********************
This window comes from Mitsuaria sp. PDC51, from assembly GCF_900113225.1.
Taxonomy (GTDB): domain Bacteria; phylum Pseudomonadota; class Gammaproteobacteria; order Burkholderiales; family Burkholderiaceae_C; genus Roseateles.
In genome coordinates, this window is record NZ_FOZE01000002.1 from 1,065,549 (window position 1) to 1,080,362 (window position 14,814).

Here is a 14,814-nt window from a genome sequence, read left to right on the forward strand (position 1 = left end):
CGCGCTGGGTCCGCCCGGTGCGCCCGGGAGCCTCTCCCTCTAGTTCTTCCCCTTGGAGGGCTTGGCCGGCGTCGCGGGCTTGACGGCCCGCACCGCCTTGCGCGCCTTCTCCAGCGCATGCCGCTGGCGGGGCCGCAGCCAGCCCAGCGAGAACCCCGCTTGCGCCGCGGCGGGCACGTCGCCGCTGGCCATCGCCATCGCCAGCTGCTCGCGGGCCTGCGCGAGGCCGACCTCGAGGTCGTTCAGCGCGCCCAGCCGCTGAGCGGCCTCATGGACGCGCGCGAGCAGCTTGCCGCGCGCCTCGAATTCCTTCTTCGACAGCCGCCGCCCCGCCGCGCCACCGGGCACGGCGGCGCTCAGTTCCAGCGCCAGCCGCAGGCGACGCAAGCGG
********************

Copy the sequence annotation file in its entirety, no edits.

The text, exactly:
This window comes from Mitsuaria sp. PDC51, from assembly GCF_900113225.1.
Taxonomy (GTDB): domain Bacteria; phylum Pseudomonadota; class Gammaproteobacteria; order Burkholderiales; family Burkholderiaceae_C; genus Roseateles.
In genome coordinates, this window is record NZ_FOZE01000002.1 from 1,065,549 (window position 1) to 1,080,362 (window position 14,814).

Here is a 14,814-nt window from a genome sequence, read left to right on the forward strand (position 1 = left end):
CGCGCTGGGTCCGCCCGGTGCGCCCGGGAGCCTCTCCCTCTAGTTCTTCCCCTTGGAGGGCTTGGCCGGCGTCGCGGGCTTGACGGCCCGCACCGCCTTGCGCGCCTTCTCCAGCGCATGCCGCTGGCGGGGCCGCAGCCAGCCCAGCGAGAACCCCGCTTGCGCCGCGGCGGGCACGTCGCCGCTGGCCATCGCCATCGCCAGCTGCTCGCGGGCCTGCGCGAGGCCGACCTCGAGGTCGTTCAGCGCGCCCAGCCGCTGAGCGGCCTCATGGACGCGCGCGAGCAGCTTGCCGCGCGCCTCGAATTCCTTCTTCGACAGCCGCCGCCCCGCCGCGCCACCGGGCACGGCGGCGCTCAGTTCCAGCGCCAGCCGCAGGCGACGCAAGCGG